A man is running frantically through a neighborhood (future film director, Walter Hill). A gate is opened by a young girl which offers the grateful man sanctuary from who or whatever was chasing him. She slits his throat with a straight razor.
Point Dune. From a brightly-lit hallway, the voice-over narration warns of the location. The voice-over narrator is revealed to be Arletty (Marianna Hill) who is now driving the location. Point Dune is the home of her artist father to whom she corresponds only through letters. His letters have ceased which has prompted Arletty to visit. She stops outside of the town at a gas station and receives a not-so subtle warning: The gas station attendent is seen firing his pistol into the darkness. "Fill'er up?" Arletty doesn't seemed fazed by the attendant's odd behavior but she is struck by the appearance of the next patron. A trucker (Bennie Robinson) arrives, and the attendant begins pumping his gas. Curiously, he peeks into the bed of the truck, where two corpses are nuzzled. The attendant shoos Arletty away without paying, only to now be alone with the trucker.
Arletty arrives at her father's house where there is no sign of him. She finds his sketchpad and flipping through, the sketches give away to words. Her father began chronicling the strange events of Point Dune. The following morning, Arletty goes to an art gallery to learn the whereabouts of her father. The art dealer knows nothing but leads her to Thorn (Michael Greer) who came inquiring earlier that morning about her father. Thorn is currently in his motel room tape-recording the narrative of the history of Point Dune by local drunk, Charlie (Elisha Cook Jr.), while Thorn lays on his bed with his lady Laura (Anitra Ford). Thorn's other lady, Toni (Joy Bang) comes out of the bathroom, and Arletty sizes up the situation. Why did you ask about my father at the art gallery? Thorn gives a cryptic answer, and Arletty leaves. Drunk Charlie gives Arletty a cryptic warning as she exits. Thorn, Laura, and Toni show at Arletty's father's house, after Charlie is found dead.
Drunk Charlie's narrative speaks of the "Blood Moon" over Point Dune, while Arletty's father's chronicle mentions a "Dark Stranger," who visits the town, changing it forever. Co-producer, co-screenwriter, and director Willard Huyck admits that his Messiah of Evil (1973) was influenced by H.P. Lovecraft and "pretentious arthouse cinema" of the late 60s, such as Antonioni and Godard. Screenwriters, Gloria Katz and Huyck (who shared an Oscar nomination with George Lucas for their script on Lucas's best film, American Graffiti (1973)) pen an Innsmouth-ish mystery to carry Messiah's narrative; however, the arthouse influence and the atmosphere permeate throughout the film, truly giving this low-budget film its unique status.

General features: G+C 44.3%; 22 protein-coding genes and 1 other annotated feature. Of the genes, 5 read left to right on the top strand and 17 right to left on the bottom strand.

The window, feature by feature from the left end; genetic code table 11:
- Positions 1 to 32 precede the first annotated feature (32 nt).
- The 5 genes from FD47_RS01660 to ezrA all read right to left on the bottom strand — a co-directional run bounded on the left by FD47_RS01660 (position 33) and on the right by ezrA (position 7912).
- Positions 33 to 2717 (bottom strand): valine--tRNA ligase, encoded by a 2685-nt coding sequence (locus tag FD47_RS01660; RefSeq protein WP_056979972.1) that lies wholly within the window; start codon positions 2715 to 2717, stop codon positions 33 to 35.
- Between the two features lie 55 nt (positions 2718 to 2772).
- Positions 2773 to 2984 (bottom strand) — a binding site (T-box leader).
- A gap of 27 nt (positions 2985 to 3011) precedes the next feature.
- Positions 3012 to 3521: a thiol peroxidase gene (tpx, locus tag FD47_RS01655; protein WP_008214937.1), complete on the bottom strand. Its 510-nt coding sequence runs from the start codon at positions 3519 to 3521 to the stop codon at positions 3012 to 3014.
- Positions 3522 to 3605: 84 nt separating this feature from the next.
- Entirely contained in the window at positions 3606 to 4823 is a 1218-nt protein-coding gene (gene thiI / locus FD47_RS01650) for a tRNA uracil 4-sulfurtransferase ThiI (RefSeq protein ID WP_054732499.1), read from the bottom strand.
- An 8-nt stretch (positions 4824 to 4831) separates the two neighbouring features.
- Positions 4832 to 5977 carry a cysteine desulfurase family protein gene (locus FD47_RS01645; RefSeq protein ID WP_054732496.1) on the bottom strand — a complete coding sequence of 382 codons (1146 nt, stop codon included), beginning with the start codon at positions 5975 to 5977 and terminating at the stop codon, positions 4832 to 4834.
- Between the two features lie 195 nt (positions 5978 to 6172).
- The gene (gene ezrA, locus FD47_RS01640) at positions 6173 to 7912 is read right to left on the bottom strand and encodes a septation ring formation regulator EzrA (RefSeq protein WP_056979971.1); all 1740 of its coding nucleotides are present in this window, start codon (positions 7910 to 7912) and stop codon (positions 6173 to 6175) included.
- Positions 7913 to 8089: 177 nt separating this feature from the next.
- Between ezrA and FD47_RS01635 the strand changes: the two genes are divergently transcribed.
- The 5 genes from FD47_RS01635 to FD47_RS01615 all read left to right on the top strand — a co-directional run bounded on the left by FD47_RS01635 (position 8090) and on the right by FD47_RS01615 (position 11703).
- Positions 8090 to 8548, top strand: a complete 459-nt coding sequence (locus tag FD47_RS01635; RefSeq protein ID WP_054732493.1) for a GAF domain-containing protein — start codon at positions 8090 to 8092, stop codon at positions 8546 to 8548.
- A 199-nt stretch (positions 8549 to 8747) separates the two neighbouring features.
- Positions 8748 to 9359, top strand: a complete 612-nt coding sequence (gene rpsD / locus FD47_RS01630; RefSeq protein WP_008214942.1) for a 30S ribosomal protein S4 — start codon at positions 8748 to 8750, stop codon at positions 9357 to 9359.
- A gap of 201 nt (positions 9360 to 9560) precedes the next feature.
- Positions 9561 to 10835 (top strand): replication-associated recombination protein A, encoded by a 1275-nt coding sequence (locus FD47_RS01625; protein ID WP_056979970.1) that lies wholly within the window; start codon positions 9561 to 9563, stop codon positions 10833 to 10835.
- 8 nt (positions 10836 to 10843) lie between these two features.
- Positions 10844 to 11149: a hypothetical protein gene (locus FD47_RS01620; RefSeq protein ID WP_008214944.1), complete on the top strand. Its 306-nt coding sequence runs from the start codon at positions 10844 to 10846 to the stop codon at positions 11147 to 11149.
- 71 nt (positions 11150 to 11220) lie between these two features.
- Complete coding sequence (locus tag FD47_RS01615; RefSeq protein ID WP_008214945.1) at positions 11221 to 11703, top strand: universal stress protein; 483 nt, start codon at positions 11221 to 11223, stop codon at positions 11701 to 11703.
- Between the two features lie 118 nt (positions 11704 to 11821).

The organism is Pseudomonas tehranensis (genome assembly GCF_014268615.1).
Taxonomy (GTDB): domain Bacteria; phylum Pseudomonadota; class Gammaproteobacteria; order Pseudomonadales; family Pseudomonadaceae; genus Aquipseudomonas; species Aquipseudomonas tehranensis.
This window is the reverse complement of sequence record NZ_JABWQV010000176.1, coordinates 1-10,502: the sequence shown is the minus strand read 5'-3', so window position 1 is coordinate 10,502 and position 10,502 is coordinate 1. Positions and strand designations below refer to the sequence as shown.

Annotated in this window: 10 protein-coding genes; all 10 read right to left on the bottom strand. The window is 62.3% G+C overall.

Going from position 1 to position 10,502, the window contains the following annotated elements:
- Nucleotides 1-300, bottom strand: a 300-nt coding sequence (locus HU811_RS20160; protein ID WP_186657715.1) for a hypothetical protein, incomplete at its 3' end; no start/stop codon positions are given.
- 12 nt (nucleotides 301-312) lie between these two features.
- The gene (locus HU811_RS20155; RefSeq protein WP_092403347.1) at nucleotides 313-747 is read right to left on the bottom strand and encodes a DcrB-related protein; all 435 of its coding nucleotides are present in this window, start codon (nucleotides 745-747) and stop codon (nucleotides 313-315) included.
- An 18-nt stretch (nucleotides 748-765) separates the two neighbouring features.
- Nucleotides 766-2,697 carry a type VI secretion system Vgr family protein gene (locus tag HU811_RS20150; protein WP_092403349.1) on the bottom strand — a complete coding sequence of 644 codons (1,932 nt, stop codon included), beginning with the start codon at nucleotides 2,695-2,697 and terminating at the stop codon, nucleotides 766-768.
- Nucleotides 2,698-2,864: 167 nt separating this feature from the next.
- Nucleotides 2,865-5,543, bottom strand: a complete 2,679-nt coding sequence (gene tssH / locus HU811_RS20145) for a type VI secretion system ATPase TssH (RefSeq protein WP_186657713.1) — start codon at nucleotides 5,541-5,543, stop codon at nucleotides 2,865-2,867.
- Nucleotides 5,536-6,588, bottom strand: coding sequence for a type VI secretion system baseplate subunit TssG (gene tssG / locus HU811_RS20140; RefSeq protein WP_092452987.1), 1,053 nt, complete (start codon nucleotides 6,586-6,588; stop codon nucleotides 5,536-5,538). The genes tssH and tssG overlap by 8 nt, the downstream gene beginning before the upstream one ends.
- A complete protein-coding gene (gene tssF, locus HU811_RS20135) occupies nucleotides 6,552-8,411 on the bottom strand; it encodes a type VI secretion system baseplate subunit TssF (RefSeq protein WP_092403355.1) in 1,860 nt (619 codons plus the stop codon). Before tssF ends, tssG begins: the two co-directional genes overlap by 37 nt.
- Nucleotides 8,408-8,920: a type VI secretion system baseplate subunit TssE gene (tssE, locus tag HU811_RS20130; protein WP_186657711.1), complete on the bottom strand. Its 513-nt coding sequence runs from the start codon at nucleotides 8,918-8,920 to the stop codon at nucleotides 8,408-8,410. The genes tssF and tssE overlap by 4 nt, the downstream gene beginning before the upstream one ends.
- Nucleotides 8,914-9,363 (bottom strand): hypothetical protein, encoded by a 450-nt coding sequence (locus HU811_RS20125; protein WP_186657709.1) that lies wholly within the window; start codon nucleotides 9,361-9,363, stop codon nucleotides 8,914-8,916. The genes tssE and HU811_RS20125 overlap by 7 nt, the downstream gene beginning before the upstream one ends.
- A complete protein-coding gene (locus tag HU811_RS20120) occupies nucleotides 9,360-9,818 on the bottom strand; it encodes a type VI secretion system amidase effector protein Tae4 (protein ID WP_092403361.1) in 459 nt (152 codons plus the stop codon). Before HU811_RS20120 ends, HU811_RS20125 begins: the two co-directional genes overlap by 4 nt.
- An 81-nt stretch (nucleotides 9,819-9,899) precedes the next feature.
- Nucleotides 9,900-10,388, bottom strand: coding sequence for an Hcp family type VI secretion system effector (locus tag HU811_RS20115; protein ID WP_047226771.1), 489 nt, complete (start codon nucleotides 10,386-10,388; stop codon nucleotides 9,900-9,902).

The arthouse influence brings an air of artificiality to Messiah of Evil: character actions are often contrived and not naturalistic; the frame compositions are meticulous (and well-filmed by Katz's brother, Stephen M. Katz in glorious use of widescreen); and the narrative is secondary. Two of the best characters are Thorn's lady companions, svelte, beautiful, and cold Laura and impulsive and cute Toni, who also bring a healthy dose of sensuality to the production. Laura and Toni are ancillary characters to the narrative (Arletty and Thorn drive the mystery), yet their inclusion is wholly necessary. Laura and Toni each have a pivotal scene: both wonderfully and hauntingly orchestrated: Laura's getaway visit into the town, which ends at a grocery store confrontation, and Toni's ill-fated visit for a cinema show within a sparsely-packed movie theatre. Laura's encounter begins with Robinson's trucker from the gas station scene and becomes steadily more mysterious and tension-filled. The quiet atmosphere of the town isn't created with set-pieces: the normal-looking town is shot to look alien and other-worldly. Laura's sequence begins as a slow simmer and escalates to a roaring boil. Toni's sequence is similar in tone yet different in execution. Point Dune's residents reveal themselves as monsters not through solely their appearances but they way they are filmed.The unreal atmosphere of Messiah of Evil rings loudly and speaks more than its narrative. The visuals are powerful. The Lovecraftian mystery is very intriguing yet doesn't cohere completely. This is an intentional artistic choice by Huyck and Katz, yet it also results from the production running out of money and being unable to film a final sequence which explained all. The resulting ending of the film is still very haunting and well-executed, however; and I was impressed with Messiah's atmosphere and hypnotic vibe to allow the plot to slip to the wayside. Messiah of Evil is a terrific film, worthy of cult status. It has been recently released on DVD by Code Red Entertainment. The film is properly presented in its 2.35 to 1 aspect ratio, which really shows the power of Katz's cinematography, and looks terrific. An approximately twenty-minute featurette is included with many of the film's participants, including Katz and Huyck (from where and from whom I gleaned the objective facts about this film's production), who give a in-depth insight into the production. An audio commentary with Katz and Huyck is also available (which I haven't yet listened); two short films by Katz and Huyck; and an audio interview with Joy Bang. Not least of all, several Code Red trailers are included. Code Red is an excellent DVD label which I financially support and applaud. They have been putting out cult classics and films which should be cult classics onto DVD which have only previously been available on VHS. Buy it here and here.